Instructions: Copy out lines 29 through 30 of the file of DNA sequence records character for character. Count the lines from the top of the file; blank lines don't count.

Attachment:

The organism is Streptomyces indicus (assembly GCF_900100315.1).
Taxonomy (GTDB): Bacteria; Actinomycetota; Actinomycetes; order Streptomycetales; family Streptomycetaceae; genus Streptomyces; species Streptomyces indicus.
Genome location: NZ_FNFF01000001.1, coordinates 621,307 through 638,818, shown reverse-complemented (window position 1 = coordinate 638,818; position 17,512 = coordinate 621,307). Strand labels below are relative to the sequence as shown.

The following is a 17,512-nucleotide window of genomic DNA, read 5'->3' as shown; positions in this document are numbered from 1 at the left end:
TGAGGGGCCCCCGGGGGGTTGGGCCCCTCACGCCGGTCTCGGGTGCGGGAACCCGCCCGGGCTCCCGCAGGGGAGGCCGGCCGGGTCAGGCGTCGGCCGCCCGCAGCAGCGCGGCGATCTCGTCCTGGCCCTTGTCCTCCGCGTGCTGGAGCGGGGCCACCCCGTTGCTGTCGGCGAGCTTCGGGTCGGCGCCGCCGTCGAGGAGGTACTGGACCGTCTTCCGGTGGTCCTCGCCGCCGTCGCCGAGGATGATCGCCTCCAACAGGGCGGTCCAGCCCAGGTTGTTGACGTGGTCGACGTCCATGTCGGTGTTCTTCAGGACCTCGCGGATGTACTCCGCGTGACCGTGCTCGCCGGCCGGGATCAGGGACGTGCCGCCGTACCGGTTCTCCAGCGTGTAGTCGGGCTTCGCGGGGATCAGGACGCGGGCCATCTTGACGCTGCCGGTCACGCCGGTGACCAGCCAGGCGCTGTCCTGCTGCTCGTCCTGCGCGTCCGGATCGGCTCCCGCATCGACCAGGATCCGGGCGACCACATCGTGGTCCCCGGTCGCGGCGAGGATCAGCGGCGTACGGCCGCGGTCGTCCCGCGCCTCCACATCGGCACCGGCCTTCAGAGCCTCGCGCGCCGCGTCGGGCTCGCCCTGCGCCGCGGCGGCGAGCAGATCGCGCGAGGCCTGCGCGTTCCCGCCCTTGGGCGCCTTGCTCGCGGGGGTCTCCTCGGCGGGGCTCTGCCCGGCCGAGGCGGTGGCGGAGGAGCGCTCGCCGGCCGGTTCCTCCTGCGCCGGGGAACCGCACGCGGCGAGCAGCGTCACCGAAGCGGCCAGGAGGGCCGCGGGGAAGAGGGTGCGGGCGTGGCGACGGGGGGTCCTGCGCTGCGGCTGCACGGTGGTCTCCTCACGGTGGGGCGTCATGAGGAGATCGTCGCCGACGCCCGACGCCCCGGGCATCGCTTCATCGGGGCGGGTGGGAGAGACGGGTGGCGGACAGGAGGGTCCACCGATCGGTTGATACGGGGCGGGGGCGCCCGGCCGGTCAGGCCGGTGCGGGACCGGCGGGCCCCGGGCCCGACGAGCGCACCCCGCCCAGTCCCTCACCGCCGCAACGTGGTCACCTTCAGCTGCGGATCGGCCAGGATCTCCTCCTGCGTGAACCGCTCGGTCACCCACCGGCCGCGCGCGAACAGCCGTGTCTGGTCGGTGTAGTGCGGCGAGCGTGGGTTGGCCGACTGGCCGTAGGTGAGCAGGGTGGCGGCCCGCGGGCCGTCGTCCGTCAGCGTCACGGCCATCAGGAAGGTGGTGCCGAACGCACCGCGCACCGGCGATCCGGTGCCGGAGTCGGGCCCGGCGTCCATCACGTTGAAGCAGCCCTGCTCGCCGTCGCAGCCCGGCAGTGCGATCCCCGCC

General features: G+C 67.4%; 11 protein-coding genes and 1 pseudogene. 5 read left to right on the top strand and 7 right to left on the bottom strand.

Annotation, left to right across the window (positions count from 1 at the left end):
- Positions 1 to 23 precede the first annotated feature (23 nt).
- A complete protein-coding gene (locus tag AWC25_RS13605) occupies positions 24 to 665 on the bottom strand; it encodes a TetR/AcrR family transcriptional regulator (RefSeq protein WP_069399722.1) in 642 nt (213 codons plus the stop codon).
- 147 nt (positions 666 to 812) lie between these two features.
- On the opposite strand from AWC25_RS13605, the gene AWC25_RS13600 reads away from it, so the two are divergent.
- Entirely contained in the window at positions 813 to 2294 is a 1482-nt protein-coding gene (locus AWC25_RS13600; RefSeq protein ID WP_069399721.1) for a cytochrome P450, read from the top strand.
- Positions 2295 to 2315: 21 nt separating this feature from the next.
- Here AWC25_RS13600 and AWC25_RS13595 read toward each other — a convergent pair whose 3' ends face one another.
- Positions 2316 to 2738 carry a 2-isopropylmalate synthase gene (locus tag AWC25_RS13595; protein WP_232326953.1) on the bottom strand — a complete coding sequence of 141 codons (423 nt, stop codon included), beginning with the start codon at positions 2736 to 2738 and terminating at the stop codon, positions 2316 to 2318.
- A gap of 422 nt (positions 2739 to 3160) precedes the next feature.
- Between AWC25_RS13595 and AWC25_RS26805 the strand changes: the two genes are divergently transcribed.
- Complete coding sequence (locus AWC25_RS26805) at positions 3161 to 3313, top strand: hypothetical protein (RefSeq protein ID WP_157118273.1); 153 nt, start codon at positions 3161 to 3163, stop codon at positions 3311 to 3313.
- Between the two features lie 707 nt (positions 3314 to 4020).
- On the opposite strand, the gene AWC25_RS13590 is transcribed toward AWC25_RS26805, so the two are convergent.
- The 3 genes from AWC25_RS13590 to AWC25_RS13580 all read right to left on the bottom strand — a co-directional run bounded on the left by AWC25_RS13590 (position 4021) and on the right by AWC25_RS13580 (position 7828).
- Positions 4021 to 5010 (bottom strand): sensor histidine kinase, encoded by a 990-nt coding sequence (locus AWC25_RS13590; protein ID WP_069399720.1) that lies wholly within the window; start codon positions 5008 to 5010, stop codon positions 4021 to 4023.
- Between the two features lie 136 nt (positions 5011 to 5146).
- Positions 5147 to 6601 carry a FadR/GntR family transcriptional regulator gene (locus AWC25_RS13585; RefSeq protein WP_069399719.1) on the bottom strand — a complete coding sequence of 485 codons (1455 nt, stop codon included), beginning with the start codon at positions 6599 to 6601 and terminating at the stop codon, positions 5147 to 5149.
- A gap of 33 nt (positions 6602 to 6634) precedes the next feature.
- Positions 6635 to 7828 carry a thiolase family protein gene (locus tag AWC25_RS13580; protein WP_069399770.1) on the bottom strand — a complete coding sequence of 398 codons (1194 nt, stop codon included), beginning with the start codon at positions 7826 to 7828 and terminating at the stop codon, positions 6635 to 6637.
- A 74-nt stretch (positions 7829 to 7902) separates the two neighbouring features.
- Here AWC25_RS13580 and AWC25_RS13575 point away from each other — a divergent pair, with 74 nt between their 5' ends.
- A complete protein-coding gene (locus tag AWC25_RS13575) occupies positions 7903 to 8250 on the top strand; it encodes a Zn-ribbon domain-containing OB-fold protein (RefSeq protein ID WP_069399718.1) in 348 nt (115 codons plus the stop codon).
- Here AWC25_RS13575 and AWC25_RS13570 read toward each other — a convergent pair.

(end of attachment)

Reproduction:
- A complete protein-coding gene (locus tag AWC25_RS13575) occupies positions 7903 to 8250 on the top strand; it encodes a Zn-ribbon domain-containing OB-fold protein (RefSeq protein ID WP_069399718.1) in 348 nt (115 codons plus the stop codon).
- Here AWC25_RS13575 and AWC25_RS13570 read toward each other — a convergent pair.